Investigative/Enterprise Reporting Session Notes

Session Convenor: Bill Moushey

Session Reporter: Elise AckermanDiscussion

Participants: Nick Penniman,Bill Moushey, Kelly McBride, Laura Kessel, Karen Duffy, Ron Menchaca, Lou Ureneck,Sara Justicia Foll, Porter Bayne, Amy Woo


Nick Penniman, started American News Project, let’s take the Web seriously as a venue for broadcast journalism. Hired guys from CNN and Frontline, did long form investigative and quick hit muckraking stuff. He is now heading investigative work on the Huffington Post. The American News Project received money from The Schumann Center for Media and Democracy (SCMD).
Bill Moushey, Point Park, put city council president in prison (as well as lots of other people) now balancing the scales by getting people out. Said his students found DNA evidence in a horrible murder case, guy had done 20 years. DNA did not match. Guy thanked the students, “you are my heroes.”
Kelly McBride
Laura Kessel
Karen Duffy (Daytona Beach News Journal)
Ron Menchaca
Lou Ureneck, head of New England Investigative Center,
Sara Justicia Foll,
Porter Bayne
Amy Woo

Bill Moushey: Refers to AP study that people are not getting the in-depth news they are looking for, is there a place for long-form investigative reporting online?
Nick Penniman: talks about how Talking Points Memo broke about the Justice Department. Says the daily interaction shook out a lot of sources.
Kelly McBride: In the new environment for news, stories will break piece by piece.
Elise Ackerman, I don’t think the issue is whether stories are long or short but whether the information is well organized.
Karen Duffy: talks about a long murder story that was one of the best-read stories at the Daytona Beach News Journal.
Bill Moushey: Pittsburgh-Post Gazette, West Virginia University Scandal. They did not wait until they had the whole story. They had one story about discrepancies on one degree. and then took it from there. Is that the way it has to be done?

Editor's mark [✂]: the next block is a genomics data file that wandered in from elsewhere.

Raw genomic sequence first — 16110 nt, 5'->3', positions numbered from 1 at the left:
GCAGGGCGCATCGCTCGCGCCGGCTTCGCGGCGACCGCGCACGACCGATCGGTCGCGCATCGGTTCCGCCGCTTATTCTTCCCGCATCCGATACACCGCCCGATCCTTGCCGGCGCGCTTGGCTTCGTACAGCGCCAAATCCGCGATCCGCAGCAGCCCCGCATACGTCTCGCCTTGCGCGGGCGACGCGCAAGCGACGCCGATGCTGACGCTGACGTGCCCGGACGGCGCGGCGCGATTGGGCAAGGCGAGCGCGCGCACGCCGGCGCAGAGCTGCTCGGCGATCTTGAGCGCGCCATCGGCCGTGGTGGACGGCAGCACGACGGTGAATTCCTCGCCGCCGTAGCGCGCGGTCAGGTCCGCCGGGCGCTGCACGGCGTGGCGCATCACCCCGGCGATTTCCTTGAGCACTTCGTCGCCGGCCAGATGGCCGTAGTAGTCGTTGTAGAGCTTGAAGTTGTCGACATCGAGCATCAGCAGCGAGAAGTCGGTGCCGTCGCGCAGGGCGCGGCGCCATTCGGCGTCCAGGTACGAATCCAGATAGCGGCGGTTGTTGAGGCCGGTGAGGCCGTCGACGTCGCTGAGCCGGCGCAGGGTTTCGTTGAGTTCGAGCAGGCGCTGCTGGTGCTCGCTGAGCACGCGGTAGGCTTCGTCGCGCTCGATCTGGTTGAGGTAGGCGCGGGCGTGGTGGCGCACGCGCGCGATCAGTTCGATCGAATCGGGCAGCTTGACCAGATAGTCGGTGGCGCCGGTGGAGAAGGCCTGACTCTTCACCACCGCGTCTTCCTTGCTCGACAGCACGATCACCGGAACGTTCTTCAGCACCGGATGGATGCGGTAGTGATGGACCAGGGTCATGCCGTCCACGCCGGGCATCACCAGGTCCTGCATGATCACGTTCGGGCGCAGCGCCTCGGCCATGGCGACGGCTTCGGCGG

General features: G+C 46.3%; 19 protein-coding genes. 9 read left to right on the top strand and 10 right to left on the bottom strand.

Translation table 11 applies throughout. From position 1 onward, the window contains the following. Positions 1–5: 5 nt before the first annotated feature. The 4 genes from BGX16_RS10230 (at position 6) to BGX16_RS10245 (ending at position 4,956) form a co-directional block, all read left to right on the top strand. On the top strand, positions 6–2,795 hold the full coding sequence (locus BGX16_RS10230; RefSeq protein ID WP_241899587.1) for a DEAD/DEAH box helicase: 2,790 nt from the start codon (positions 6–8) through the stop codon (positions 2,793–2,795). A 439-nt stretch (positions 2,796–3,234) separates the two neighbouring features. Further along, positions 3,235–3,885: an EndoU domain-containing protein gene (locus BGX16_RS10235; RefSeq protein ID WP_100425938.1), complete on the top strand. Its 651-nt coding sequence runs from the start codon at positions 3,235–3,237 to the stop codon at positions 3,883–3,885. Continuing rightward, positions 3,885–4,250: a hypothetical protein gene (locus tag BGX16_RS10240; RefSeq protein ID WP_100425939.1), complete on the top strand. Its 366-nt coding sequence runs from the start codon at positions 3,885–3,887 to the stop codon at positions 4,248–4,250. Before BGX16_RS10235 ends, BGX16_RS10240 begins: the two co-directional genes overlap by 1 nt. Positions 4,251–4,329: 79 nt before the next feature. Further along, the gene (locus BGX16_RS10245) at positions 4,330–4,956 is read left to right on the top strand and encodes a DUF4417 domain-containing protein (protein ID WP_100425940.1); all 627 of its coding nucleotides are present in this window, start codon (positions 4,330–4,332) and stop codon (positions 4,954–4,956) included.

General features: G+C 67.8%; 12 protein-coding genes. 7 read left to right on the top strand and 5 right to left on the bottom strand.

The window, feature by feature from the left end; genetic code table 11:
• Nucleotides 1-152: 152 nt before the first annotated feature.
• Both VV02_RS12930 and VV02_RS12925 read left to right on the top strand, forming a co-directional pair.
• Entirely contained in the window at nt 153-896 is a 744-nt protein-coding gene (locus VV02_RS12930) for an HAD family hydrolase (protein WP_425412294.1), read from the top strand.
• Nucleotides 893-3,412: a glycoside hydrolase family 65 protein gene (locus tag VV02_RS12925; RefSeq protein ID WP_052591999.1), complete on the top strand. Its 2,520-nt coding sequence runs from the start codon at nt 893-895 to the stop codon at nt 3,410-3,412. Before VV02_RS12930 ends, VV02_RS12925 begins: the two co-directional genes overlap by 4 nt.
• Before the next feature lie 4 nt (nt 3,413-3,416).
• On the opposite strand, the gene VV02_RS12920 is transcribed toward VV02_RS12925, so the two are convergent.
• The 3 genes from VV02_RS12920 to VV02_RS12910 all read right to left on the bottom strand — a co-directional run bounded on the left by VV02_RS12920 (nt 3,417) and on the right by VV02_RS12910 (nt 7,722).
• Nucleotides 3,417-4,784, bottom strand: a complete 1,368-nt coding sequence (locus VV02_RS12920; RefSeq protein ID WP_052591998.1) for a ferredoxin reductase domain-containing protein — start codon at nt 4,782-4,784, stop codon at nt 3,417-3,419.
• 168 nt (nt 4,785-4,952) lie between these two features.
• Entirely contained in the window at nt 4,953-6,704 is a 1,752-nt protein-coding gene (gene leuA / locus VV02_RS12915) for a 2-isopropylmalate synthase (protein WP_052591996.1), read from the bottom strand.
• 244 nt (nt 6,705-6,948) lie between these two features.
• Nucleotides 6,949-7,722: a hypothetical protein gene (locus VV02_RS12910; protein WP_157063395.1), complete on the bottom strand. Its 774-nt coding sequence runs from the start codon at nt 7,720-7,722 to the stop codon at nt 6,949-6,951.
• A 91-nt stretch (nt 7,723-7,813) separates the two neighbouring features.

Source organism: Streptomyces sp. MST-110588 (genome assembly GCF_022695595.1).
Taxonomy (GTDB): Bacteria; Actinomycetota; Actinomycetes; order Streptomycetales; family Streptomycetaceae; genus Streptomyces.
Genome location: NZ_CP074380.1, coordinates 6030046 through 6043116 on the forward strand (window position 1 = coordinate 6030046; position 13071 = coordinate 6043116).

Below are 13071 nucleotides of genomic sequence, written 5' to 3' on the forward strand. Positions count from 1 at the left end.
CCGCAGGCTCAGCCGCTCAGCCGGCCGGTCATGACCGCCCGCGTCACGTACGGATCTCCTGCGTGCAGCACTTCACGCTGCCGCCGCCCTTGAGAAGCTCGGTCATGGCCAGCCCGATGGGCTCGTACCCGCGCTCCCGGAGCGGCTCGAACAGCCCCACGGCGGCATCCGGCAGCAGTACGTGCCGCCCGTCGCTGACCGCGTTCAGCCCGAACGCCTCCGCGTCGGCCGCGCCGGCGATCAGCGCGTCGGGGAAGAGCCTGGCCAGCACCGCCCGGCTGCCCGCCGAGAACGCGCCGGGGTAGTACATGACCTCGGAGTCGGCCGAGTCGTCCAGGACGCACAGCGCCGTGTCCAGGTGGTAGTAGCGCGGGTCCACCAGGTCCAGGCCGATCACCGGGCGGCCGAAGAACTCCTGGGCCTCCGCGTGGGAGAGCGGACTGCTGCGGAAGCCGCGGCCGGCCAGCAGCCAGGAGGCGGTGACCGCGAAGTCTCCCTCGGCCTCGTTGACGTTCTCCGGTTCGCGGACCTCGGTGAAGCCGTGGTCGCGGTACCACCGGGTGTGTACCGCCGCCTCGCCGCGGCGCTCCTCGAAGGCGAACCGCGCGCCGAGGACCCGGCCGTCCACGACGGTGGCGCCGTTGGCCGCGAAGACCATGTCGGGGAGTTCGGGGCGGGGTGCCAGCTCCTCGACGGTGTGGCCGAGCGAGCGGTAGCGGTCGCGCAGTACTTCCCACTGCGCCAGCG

Ron Mechaca:  Investigation into state-owned school buses, decrepit, falling apart. Said that was done using the traditional approach. He compares that to a story about a project about superstore catching on fire and collapsing. We basically uncovered that the fire department was operating under procedures that led to death of nine fire fighters. The department didn’t have the equipment and expertise to fight a modern fire. Both was approaches were successful, but he thinks that the latter (breaking a story piece by piece) will be more successful going forward.
Bill Moushey: Big bang project versus serialized over time (how should investigative stories be presented)?
Nick Penniman: room for both. Engaging the audience is really important from a business perspective.
Bill Moushey: How do you think the information from a U.S. Attorney that got discriminated against made it to TPM?
Nick Penniman: “They were e-mailing him it was kind of a drip, drip, drip process.”
Bll Moushey: “In other words,  you see what is going on, and then you can feed the beast.”
Kelly McBride: “It starts with the presumption that the audience knows more than you do.”
Nick Penniman: “I was at the Washington Monthly and someone sent us all of Bill Bennett’s gambling receipts from Vegas.
Kelly McBride: Did Josh of TPM check the informaiton he got. …talking about how Mark Foley story broke. Lane Hudson’s post on the Huffington Post. And Brian Ross of ABC confirmed e-mail / IM had been written by Foley and put it on the blog.

We talk about risks and benefits of crowd sourcing. Lou Ureneck, head of New England Investigative Center, talks about putting in a system for checks and balances for the crowd.

Jay Young: Need for Triple AAA hotel for newspapers/new information sources.
Kelly McBride: “I think there is also the issue of getting to the right audience.”
Lori Rosolowsky: If none of the places you work for has the interest or resources to cover these issues the way we do. How do we get information we uncover covered by the mainstream media, example, elections official in bed with official who sold the equipment to the county.
Elise Ackerman: You don’t need the mainstream media.